“Stepping out of the Shade” – Women of the Inauguration

By Briana Brady, Opinion Editor–

January 20th, 2021 was President Joe Biden’s Inauguration Day, but it was also Vice President Kamala Harris’s Inauguration Day and a much larger celebration marked by the prominence, intelligence, and eloquence of women.

Almost exactly four years prior to the day, it’s estimated that nearly 500,000 people went to Washington D.C. for the Women’s March on Washington; they protested the election of former President Trump, his rhetoric towards women, and what his Administration would undeniably mean for human, civil, and women’s rights (amongst many others). But on January 20th, 2021, save Biden, the Inauguration was flanked by women; the occasion offered a stark rebuke of the division, hatred, lies, and tragedy sowed by Trump and those who surrounded him.

Minnesota Senator Amy Klobuchar, a 2020 presidential candidate herself, was the sort of host/emcee of the event. She jubilantly paced the event and was the first person to officially introduce Biden to the nation as President of the United States. Behind the scenes, due to her role as the lead Senate Democrat on the Congressional Planning Committee, she was tasked with ensuring the Inauguration ran smoothly, which is no easy feat and was made all the more complicated due to COVID-19 restrictions and serious security concerns following the Capitol Riot two weeks prior. Her attention to detail, poise, and stamina rightly shifted the focus away from herself, yet her leadership and intentionality highlighted her vitality to the success of the Inauguration.

Speaking of intentionality, Dr. Jill Biden, our nation’s newest First Lady, was absolutely intentional with every choice she made that had to do with the Inauguration. Her outfit for the swearing-in ceremony, designed by Markarian designer Alexandra O’Neill, was incredibly thought-out. For one, the color was apparently chosen to represent “trust, confidence, and stability,” and the designers wanted to build upon her reliably feminine style to create something to match the occasion. Her evening gown, too, was filled with details: it was embroidered with flowers from every state and territory with a teacher-esque Benjamin Franklin quote on the inside lining.

But Dr. Biden is of course thoughtful far beyond her fashion choices; she will make her own mark as First Lady by continuing to teach at Northern Virginia Community College, truly balancing the duties of First Lady with those of her career. The first to do so, she takes on the challenge with pride and a greater social understanding of what her decision publicly conveys; when an op-ed author called for Dr. Biden to drop the “Dr.” from her title upon becoming First Lady, she indirectly responded on Twitter, writing that “Together, we will build a world where the accomplishments of our daughters will be celebrated, rather than diminished.” Moreover, Dr. Biden is the person who gifted us with the presence, poise, and poem of Amanda Gorman, whom she had seen perform years before and invited to her husband’s inauguration.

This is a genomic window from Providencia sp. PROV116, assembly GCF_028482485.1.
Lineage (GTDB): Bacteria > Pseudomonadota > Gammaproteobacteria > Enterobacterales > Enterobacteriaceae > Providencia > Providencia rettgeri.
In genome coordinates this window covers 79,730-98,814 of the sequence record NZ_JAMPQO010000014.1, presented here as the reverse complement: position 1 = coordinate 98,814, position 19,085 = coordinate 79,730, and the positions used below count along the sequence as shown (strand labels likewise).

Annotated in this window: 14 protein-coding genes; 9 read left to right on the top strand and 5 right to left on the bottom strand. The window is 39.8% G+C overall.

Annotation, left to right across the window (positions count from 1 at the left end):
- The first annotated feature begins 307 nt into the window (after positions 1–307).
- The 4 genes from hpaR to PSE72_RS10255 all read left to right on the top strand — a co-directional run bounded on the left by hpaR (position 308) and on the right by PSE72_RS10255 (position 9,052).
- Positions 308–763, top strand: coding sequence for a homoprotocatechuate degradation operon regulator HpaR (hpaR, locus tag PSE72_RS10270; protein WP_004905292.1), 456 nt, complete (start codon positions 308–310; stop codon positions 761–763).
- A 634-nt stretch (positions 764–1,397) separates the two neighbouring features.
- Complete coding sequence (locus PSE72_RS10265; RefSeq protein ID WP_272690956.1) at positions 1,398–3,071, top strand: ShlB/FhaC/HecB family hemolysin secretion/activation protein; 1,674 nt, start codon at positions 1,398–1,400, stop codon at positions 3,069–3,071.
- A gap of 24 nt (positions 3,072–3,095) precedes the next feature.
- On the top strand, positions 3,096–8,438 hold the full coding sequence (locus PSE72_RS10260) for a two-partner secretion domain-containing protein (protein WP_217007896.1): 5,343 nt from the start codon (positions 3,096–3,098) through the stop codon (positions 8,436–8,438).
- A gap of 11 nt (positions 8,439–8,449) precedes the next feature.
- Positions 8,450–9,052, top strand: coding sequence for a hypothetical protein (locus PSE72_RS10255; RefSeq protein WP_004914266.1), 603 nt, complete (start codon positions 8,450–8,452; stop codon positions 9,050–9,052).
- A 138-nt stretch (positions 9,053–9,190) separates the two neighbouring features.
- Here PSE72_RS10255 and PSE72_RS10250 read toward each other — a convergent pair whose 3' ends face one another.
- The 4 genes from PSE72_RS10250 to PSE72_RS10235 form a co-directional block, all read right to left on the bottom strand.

22 year-old Amanda Gorman not only stunned the nation with her bright disposition, her clear dictation, and her refreshing boldness, but her Inaugural Poem, “The Hill We Climb,” was intricately layered with rich imagery, incomparable depth, and themes of hope and unity so desperately yearned for in this country. Not glazing over the imperfections of this Union we share, she lyrically and visually painted a picture of a country with “purpose;” calling out the challenges we face, the divisions among us, and the responsibility of the inheritance that is America, she did not shy away from the steepness of “the hill we climb.” But she reminded us that we cannot be deterred from the duty we share in leaving this world better than we found it.

She writes in her poem:

“When day comes we step out of the shade,
aflame and unafraid,
the new dawn blooms as we free it.
For there is always light,
if only we’re brave enough to see it.
If only we’re brave enough to be it.”

Although the day ultimately was centered around President Biden, for me, the Inauguration was a testament to the strength, determination, and fierceness of women in all the best ways. None of that became more clear than when Vice President Kamala Harris swore her Oath, which seemed in retrospect to be a long-overdue response to the March on Washington four years ago, and most assuredly the centuries of struggle before it.

As the cameras rolled from the time she walked out of the Capitol doors, I observed her seemingly pausing to take it all in. I can only imagine her trying to absorb the significance and weight of the moment she was creating, taking account of both the incremental and arduous progress of the past that led her there and all the work yet to go. When she looked into the eyes of Michelle Obama, I had to think of all those militia members who stormed the Capitol two weeks prior and their counterparts; they may hate women, people of color, and any combination of diversity altogether, but they did not win.

Her day came. Unafraid, Harris stepped out of the shade into the sunlight which shone bright upon her face as she took her Oath of Office.

More women will follow each of these trailblazers of our time. There is much work to do and progress to make, but in Harris’s words, while she may be the first, she will not be the last.

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